By 2050, 68 per cent of the world’s population will be living in urban areas bringing consequences and challenges associated with the growth to governments and planners.
Today, 55 per cent of the world’s population lives in cities with projections that Africa and Asia will account for 90 per cent of this growth in two decades.
With this knowledge, it is an opportunity to raise awareness of the trends urbanization brings for sustainable development.
According to Chen Zhijun, Huawei’s Vice President for Enterprise Business Group of Southern Africa Region, “It is also a chance to promote best practices, new ideas and partnerships between cities and different stakeholders.”
A UN report released in May also projected that Africa and Asia together will account for 86 per cent of growth in the world’s urban population over the next 4 decades.
“As the human population gradually shifts from rural to urban areas, this unprecedented increase has already posed new challenges in terms of jobs, housing, and transportation. Cities are finding it increasingly complex to effectively manage themselves and provide good services to citizens at the same time,” adds Zhijun.
He says that with the development of Information and Communication Technologies (ICT), the “Smart City” concept is emerging as a critical phenomenon in urban development.
Zhijun says, “Using various ICT or innovative solutions, the Smart City integrates the city’s constituent systems and services to enhance the efficiency of resource allocation and utilization, optimizing urban management and services and improving the quality of life of citizens.”
He adds that Smart Cities can be likened to a living organism with a “nervous system” (the network and sensors), connecting its “brain” (the control centre) with “limbs and organs” (departments and institutions), enhancing the city’s management and services.
In this process, he says, ICT solutions can play a critical role in connecting the digital and physical worlds across city administration, public services, and industries.
“Using new ICT including cloud computing, Big Data, Internet of Things (IoT), and Artificial Intelligence (AI), these solutions drive unified coordination, cross-sector collaboration, and intelligent analysis for effective management of city services.”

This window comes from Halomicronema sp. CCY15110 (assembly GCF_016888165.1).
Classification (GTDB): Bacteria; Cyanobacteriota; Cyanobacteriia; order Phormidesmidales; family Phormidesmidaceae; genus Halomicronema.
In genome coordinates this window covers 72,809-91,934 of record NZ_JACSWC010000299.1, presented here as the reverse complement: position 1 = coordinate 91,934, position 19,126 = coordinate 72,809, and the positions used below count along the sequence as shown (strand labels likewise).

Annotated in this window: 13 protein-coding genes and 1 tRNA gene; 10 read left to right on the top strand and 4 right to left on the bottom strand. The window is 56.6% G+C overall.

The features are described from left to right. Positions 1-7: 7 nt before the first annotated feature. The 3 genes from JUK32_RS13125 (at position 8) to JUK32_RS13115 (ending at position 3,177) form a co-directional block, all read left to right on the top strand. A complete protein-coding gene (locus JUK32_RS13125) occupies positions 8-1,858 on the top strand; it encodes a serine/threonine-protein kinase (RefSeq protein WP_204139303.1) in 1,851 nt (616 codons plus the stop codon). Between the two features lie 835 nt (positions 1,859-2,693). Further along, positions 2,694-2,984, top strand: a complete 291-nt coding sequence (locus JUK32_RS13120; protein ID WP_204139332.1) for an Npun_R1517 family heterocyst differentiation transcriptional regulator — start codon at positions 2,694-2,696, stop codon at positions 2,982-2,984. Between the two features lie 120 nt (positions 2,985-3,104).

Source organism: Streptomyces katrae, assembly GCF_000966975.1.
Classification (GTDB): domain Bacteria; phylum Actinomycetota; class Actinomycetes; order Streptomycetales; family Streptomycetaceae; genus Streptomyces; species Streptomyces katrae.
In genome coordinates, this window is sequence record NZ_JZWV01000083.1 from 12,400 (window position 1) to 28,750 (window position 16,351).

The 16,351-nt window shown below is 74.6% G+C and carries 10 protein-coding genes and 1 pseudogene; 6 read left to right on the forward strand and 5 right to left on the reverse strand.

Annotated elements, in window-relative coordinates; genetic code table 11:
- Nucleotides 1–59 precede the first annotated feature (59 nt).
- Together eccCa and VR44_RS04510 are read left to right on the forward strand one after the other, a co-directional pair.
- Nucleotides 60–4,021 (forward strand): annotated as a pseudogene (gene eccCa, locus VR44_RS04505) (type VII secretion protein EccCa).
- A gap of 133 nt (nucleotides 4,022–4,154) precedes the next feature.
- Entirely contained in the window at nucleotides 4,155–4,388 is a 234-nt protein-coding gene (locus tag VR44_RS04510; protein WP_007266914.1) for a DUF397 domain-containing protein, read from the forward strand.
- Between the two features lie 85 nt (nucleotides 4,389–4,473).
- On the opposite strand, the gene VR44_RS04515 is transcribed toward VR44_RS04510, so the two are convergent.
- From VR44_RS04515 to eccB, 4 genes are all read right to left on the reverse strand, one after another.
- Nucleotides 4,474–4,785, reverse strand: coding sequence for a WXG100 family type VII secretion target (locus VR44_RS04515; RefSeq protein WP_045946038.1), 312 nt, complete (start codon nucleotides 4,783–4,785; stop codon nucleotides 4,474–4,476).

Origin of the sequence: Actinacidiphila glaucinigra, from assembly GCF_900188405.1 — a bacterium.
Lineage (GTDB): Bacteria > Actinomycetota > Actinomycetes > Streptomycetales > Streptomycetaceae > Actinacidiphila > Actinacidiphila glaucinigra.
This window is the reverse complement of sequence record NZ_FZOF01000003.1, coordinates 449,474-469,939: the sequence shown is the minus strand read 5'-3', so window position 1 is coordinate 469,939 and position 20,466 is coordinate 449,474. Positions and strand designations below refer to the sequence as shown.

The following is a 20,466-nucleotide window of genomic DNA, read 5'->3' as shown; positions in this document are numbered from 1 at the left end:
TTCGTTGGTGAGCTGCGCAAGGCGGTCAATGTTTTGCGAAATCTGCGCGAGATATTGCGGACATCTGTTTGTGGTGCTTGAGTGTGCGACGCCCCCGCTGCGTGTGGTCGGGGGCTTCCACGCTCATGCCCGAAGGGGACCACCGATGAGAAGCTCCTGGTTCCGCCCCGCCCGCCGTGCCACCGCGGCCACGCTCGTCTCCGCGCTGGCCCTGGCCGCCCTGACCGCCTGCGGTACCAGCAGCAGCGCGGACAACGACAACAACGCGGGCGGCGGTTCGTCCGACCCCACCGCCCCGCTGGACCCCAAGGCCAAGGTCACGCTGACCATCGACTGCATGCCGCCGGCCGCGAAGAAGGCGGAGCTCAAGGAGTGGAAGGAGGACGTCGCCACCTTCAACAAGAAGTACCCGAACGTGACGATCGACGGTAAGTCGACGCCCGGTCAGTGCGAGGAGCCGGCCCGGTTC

Zhijun says that we must keep enhancing the ICT infrastructure so that ICT services and applications can be more available, accessible and affordable to every ordinary citizen, and that these applications can enable the improvement of livelihoods, ease of doing business, and increase productivity.
He says that cities can become smarter by first understanding that cities are giant systems that interact across systems becoming a “system of systems”.
“It requires coordination across departments through the overall strategy and design, including setting goals, priorities, and implementation paths. This is essential rather than optional to ensure the system is designed in ways that are user-friendly, with appropriate technologies, and can be maintained, integrated with other systems and upgraded over time to be sustainable,” Zhijun adds.
Secondly, he says, it is taking a two-step approach starting with Public Safety and then moving to other aspects of the Smart City. According to Maslow’s hierarchy of needs, safety and security together with food and water are basic needs for all human beings.
“For a country and its cells, “Cities”, there is also a Maslow-like hierarchy of digital needs. Ensuring security is a basic requirement for a country or a city. It lays a solid foundation for a competitive nation and a dynamic city.”
Zhijun challenges that building Sustainable and Resilient Cities, the theme for World Cities Day 2018, is a call to action to rethink how cities may become better places to protect and enhance people’s lives, leaving no one behind.
“By making cities safer and smarter, ICT actually increases their attractiveness.”
“A lesson from the development of China, a country that fast forward 40 years and has become the world’s second largest economy from one of the poorest, is that problems can be solved in the process of development,” Zhijun says.
He concludes that with the help of technologies and innovations, common problems facing cities such as traffic congestion, high unemployment, crime, and environmental degradation by making cities safer and smarter can be solved.